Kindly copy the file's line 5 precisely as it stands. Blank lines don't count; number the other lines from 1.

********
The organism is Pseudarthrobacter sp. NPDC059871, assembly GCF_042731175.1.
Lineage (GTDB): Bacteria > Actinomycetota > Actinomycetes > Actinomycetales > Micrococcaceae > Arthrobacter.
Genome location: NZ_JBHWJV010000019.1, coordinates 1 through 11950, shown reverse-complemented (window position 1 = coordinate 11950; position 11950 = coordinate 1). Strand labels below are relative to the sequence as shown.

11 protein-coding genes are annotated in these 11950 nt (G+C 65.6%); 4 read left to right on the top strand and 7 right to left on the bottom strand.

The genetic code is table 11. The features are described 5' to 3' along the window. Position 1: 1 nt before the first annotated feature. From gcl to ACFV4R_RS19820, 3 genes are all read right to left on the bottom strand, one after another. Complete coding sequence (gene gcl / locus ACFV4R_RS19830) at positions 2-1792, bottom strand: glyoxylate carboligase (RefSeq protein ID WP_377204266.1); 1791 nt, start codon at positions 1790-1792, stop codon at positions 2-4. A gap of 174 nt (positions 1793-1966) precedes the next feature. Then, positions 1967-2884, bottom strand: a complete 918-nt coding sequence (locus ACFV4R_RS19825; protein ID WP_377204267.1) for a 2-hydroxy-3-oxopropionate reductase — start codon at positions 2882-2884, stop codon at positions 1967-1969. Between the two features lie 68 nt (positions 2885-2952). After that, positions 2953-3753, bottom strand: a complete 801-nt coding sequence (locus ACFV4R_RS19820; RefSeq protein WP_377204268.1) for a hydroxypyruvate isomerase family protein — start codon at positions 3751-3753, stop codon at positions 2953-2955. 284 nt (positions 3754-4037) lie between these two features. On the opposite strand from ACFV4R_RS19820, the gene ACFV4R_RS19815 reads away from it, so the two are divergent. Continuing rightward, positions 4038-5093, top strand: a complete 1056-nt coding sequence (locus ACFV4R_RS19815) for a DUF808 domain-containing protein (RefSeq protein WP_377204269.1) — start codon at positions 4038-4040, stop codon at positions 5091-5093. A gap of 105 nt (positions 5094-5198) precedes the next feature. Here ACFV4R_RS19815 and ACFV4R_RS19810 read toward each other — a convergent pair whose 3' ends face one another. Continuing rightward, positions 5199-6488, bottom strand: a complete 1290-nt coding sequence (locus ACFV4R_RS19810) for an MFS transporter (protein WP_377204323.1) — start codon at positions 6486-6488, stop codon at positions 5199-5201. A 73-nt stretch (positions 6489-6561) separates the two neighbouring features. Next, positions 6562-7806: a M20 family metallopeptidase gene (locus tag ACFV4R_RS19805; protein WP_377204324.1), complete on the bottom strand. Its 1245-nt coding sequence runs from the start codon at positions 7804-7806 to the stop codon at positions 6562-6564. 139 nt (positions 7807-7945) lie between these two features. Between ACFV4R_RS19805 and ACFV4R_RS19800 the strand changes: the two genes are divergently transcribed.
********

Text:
The genetic code is table 11. The features are described 5' to 3' along the window. Position 1: 1 nt before the first annotated feature. From gcl to ACFV4R_RS19820, 3 genes are all read right to left on the bottom strand, one after another. Complete coding sequence (gene gcl / locus ACFV4R_RS19830) at positions 2-1792, bottom strand: glyoxylate carboligase (RefSeq protein ID WP_377204266.1); 1791 nt, start codon at positions 1790-1792, stop codon at positions 2-4. A gap of 174 nt (positions 1793-1966) precedes the next feature. Then, positions 1967-2884, bottom strand: a complete 918-nt coding sequence (locus ACFV4R_RS19825; protein ID WP_377204267.1) for a 2-hydroxy-3-oxopropionate reductase — start codon at positions 2882-2884, stop codon at positions 1967-1969. Between the two features lie 68 nt (positions 2885-2952). After that, positions 2953-3753, bottom strand: a complete 801-nt coding sequence (locus ACFV4R_RS19820; RefSeq protein WP_377204268.1) for a hydroxypyruvate isomerase family protein — start codon at positions 3751-3753, stop codon at positions 2953-2955. 284 nt (positions 3754-4037) lie between these two features. On the opposite strand from ACFV4R_RS19820, the gene ACFV4R_RS19815 reads away from it, so the two are divergent. Continuing rightward, positions 4038-5093, top strand: a complete 1056-nt coding sequence (locus ACFV4R_RS19815) for a DUF808 domain-containing protein (RefSeq protein WP_377204269.1) — start codon at positions 4038-4040, stop codon at positions 5091-5093. A gap of 105 nt (positions 5094-5198) precedes the next feature. Here ACFV4R_RS19815 and ACFV4R_RS19810 read toward each other — a convergent pair whose 3' ends face one another. Continuing rightward, positions 5199-6488, bottom strand: a complete 1290-nt coding sequence (locus ACFV4R_RS19810) for an MFS transporter (protein WP_377204323.1) — start codon at positions 6486-6488, stop codon at positions 5199-5201. A 73-nt stretch (positions 6489-6561) separates the two neighbouring features. Next, positions 6562-7806: a M20 family metallopeptidase gene (locus tag ACFV4R_RS19805; protein WP_377204324.1), complete on the bottom strand. Its 1245-nt coding sequence runs from the start codon at positions 7804-7806 to the stop codon at positions 6562-6564. 139 nt (positions 7807-7945) lie between these two features. Between ACFV4R_RS19805 and ACFV4R_RS19800 the strand changes: the two genes are divergently transcribed.